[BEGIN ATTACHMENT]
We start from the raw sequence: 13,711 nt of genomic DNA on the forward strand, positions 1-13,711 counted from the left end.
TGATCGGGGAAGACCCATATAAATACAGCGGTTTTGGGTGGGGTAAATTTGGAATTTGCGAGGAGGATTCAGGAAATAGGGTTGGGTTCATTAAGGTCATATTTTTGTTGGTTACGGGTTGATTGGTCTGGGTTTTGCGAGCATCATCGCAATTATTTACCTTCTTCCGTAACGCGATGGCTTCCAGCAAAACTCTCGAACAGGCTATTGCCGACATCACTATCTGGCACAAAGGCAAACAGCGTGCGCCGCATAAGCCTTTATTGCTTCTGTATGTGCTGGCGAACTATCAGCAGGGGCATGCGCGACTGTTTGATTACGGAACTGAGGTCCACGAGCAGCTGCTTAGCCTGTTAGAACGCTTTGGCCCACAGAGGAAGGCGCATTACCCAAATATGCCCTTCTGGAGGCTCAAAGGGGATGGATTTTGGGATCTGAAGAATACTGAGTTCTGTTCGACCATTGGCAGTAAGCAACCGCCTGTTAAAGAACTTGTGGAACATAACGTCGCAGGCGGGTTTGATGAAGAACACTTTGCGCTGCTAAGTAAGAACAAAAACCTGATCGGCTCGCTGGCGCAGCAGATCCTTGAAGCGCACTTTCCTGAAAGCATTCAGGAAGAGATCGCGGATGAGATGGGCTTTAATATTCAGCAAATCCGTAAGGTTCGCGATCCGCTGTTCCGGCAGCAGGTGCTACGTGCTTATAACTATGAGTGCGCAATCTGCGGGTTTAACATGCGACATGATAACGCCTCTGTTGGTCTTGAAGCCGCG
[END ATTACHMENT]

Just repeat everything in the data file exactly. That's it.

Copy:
We start from the raw sequence: 13,711 nt of genomic DNA on the forward strand, positions 1-13,711 counted from the left end.
TGATCGGGGAAGACCCATATAAATACAGCGGTTTTGGGTGGGGTAAATTTGGAATTTGCGAGGAGGATTCAGGAAATAGGGTTGGGTTCATTAAGGTCATATTTTTGTTGGTTACGGGTTGATTGGTCTGGGTTTTGCGAGCATCATCGCAATTATTTACCTTCTTCCGTAACGCGATGGCTTCCAGCAAAACTCTCGAACAGGCTATTGCCGACATCACTATCTGGCACAAAGGCAAACAGCGTGCGCCGCATAAGCCTTTATTGCTTCTGTATGTGCTGGCGAACTATCAGCAGGGGCATGCGCGACTGTTTGATTACGGAACTGAGGTCCACGAGCAGCTGCTTAGCCTGTTAGAACGCTTTGGCCCACAGAGGAAGGCGCATTACCCAAATATGCCCTTCTGGAGGCTCAAAGGGGATGGATTTTGGGATCTGAAGAATACTGAGTTCTGTTCGACCATTGGCAGTAAGCAACCGCCTGTTAAAGAACTTGTGGAACATAACGTCGCAGGCGGGTTTGATGAAGAACACTTTGCGCTGCTAAGTAAGAACAAAAACCTGATCGGCTCGCTGGCGCAGCAGATCCTTGAAGCGCACTTTCCTGAAAGCATTCAGGAAGAGATCGCGGATGAGATGGGCTTTAATATTCAGCAAATCCGTAAGGTTCGCGATCCGCTGTTCCGGCAGCAGGTGCTACGTGCTTATAACTATGAGTGCGCAATCTGCGGGTTTAACATGCGACATGATAACGCCTCTGTTGGTCTTGAAGCCGCG